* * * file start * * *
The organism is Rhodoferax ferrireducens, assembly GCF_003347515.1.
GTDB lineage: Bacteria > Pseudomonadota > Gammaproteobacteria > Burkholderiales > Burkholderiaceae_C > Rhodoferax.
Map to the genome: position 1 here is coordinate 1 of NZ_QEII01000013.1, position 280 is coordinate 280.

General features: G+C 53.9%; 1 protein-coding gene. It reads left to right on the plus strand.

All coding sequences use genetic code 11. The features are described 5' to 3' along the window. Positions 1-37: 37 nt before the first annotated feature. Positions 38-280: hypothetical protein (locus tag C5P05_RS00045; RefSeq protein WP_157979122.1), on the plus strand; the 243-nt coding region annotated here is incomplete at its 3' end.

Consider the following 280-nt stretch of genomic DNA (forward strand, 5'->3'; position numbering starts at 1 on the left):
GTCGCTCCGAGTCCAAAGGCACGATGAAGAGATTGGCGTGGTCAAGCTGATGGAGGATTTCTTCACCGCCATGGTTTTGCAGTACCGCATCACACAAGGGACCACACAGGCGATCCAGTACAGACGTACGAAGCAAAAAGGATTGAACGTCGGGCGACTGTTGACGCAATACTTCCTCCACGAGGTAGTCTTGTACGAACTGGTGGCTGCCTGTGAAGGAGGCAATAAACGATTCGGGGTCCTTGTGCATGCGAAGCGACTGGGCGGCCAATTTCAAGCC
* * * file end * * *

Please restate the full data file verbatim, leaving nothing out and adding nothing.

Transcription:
The organism is Rhodoferax ferrireducens, assembly GCF_003347515.1.
GTDB lineage: Bacteria > Pseudomonadota > Gammaproteobacteria > Burkholderiales > Burkholderiaceae_C > Rhodoferax.
Map to the genome: position 1 here is coordinate 1 of NZ_QEII01000013.1, position 280 is coordinate 280.

General features: G+C 53.9%; 1 protein-coding gene. It reads left to right on the plus strand.

All coding sequences use genetic code 11. The features are described 5' to 3' along the window. Positions 1-37: 37 nt before the first annotated feature. Positions 38-280: hypothetical protein (locus tag C5P05_RS00045; RefSeq protein WP_157979122.1), on the plus strand; the 243-nt coding region annotated here is incomplete at its 3' end.

Consider the following 280-nt stretch of genomic DNA (forward strand, 5'->3'; position numbering starts at 1 on the left):
GTCGCTCCGAGTCCAAAGGCACGATGAAGAGATTGGCGTGGTCAAGCTGATGGAGGATTTCTTCACCGCCATGGTTTTGCAGTACCGCATCACACAAGGGACCACACAGGCGATCCAGTACAGACGTACGAAGCAAAAAGGATTGAACGTCGGGCGACTGTTGACGCAATACTTCCTCCACGAGGTAGTCTTGTACGAACTGGTGGCTGCCTGTGAAGGAGGCAATAAACGATTCGGGGTCCTTGTGCATGCGAAGCGACTGGGCGGCCAATTTCAAGCC